Thursday, May 29

This is homeland

When I fly home to the US, I inevitably have the same impression. Even if I anticipate it in advance, the sight of so many fat people startles me. It starts with the middle-aged men's bellies I see being walked around in airports.

All the pot bellies on men in airports moving steadily by, almost as if they were arriving to attend the same pot-belly convention. As my eyes are drawn to them, it seems that they stare back at me, leaving me to wonder if they might be communicating something from behind the shirts, and imagining that they are whispering something as they pass each other by. Perhaps a code word or merely the sustained wink of knowing comrades. Like cyclops with fabric wrapped over their heads, they communicate to one another in complicit squints, each in its gentle rocking motion excreting the idea of a comforting, forgetful homeland.

After living for years in Japan, a country that like so many in the world has few extreme body types, I find that the bellies really stand out. It's as if they had all just popped out the moment you entered the airport. So, is this what MEN look like? can't help but wonder. The impression hits you like that. And then you start to notice the floating masses that somewhat resemble human limbs, you see colossal bodies laboring to fix themselves upon chairs that are swallowed up in the hovering mass, and you begin to feel you are in a hospital ward rather than an airport. It's interesting to me how you get used to that, too, when you stay for a time in the States. The hospital ward for the morbidly obese expands and becomes your society. You begin to see much of humanity in that condition and not to think twice about it. But when you consider it with respect to the peoples of the world, the anomalous nature of it gets stuck inside you.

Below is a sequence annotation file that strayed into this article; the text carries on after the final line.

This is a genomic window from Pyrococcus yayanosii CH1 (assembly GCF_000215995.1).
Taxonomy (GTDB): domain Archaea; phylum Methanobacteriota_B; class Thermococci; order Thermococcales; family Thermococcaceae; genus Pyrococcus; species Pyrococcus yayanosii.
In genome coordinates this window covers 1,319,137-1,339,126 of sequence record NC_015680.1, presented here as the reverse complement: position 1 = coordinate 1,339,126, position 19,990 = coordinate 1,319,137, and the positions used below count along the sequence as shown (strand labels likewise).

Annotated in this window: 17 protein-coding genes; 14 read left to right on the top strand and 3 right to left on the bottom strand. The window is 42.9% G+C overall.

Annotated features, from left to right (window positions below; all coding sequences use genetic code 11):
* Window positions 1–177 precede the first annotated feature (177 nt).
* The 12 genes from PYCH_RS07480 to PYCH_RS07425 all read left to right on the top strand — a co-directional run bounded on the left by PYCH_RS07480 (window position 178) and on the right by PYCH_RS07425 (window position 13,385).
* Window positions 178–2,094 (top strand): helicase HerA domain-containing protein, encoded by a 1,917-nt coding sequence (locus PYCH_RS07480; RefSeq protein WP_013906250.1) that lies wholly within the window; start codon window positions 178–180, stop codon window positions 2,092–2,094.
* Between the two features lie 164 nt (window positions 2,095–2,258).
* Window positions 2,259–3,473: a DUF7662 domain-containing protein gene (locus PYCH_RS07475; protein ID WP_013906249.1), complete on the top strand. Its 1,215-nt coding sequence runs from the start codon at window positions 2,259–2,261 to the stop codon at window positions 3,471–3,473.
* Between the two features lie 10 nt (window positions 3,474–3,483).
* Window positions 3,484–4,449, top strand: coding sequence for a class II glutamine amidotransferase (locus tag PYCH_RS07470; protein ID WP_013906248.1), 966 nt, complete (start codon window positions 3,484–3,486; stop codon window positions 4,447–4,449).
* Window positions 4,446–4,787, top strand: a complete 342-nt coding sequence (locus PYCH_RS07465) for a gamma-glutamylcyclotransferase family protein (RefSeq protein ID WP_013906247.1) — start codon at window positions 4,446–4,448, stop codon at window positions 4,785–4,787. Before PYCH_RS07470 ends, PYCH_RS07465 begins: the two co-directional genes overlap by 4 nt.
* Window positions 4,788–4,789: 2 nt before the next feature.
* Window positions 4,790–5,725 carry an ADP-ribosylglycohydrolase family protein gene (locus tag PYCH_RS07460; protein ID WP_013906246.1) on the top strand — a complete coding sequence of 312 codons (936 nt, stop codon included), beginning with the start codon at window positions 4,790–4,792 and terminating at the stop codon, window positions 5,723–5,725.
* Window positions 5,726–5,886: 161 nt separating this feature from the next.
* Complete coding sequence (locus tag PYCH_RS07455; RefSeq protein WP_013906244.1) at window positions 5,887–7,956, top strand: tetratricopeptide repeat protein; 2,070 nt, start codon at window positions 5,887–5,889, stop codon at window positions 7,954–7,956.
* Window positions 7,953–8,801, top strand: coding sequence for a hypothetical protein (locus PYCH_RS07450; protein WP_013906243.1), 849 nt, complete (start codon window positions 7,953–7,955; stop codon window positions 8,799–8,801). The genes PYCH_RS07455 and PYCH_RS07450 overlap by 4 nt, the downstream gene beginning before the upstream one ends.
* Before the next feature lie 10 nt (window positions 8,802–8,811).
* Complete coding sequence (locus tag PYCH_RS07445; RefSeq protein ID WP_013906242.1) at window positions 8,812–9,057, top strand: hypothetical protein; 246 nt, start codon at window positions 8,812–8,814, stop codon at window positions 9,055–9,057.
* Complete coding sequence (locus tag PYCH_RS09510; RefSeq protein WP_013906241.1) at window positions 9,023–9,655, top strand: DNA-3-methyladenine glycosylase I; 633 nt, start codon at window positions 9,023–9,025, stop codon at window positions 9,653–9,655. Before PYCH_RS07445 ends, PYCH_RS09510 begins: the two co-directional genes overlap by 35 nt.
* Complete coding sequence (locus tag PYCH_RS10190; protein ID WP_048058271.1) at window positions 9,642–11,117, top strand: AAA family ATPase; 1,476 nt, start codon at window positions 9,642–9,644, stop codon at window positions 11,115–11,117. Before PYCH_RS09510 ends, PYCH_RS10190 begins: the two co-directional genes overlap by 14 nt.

It is no secret that the US leads the world in obesity and its related health problems. It is also known that the societal patterns that lead to obesity are spreading around the world with great rapidity, especially in the UK. However, I think of all the visitors to the US who must also get hit with the same impression. They might not see cyclops, exactly, but I am sure that like me they are shocked.

Sunday, May 18

Our local friendly volcano

Here's a photo I took in April while riding my bike to the grocery store. Just another eruption that no one paid much attention to. The kilometers-high cloud of ash was swept away into the wind within 30 minutes or so, with very little of it reaching the city, as far as I could tell. I don't know how often this happens, since some of the eruptions of ash occur when it's dark or simply when I am unaware, indoors. I don't believe they all get reported in the local news, but I don't watch that regularly, either. If you miss the eruption, its consequences can be wiped away within an hour. And, unless the wind pulls the ash into the city, which usually only risks happening in summer and only a couple of times a year, then you would have no idea it had occurred.

I live 7 or 8 kilometers from the volcano's base. Only a couple of times over a few years has it exploded with noise that reached me, shaking the windows the building where I work. I took a ferry to the volcano a couple of weeks ago to visit a friend who lives along its base and it was steaming and belching low clouds of ash. If you show enthusiasm about an ongoing eruption of ash to locals, you risk getting an impatient glare in return. Unbridled displays of joy, however, are common at the sight of the faintest winter snowflake, a far rarer occurrence.

The school children who live on it all wear yellow hard hats when outside. The volcano also spews lava, but I have not seen that or heard of it happening in recent years. Its last massive eruption was in 1913 or 1914, when it went from being an island (thus it's name: Sakurajima, meaning "Cherry Blossom Island") to its current status as a peninsula (no name adjustment was bothered with).

Especially when you're on the volcano, you may feel that you are in some pre-historic era. Ferns, gawky sea birds, palm trees, and the tumultuous volcano above... only dinosaurs are wanting.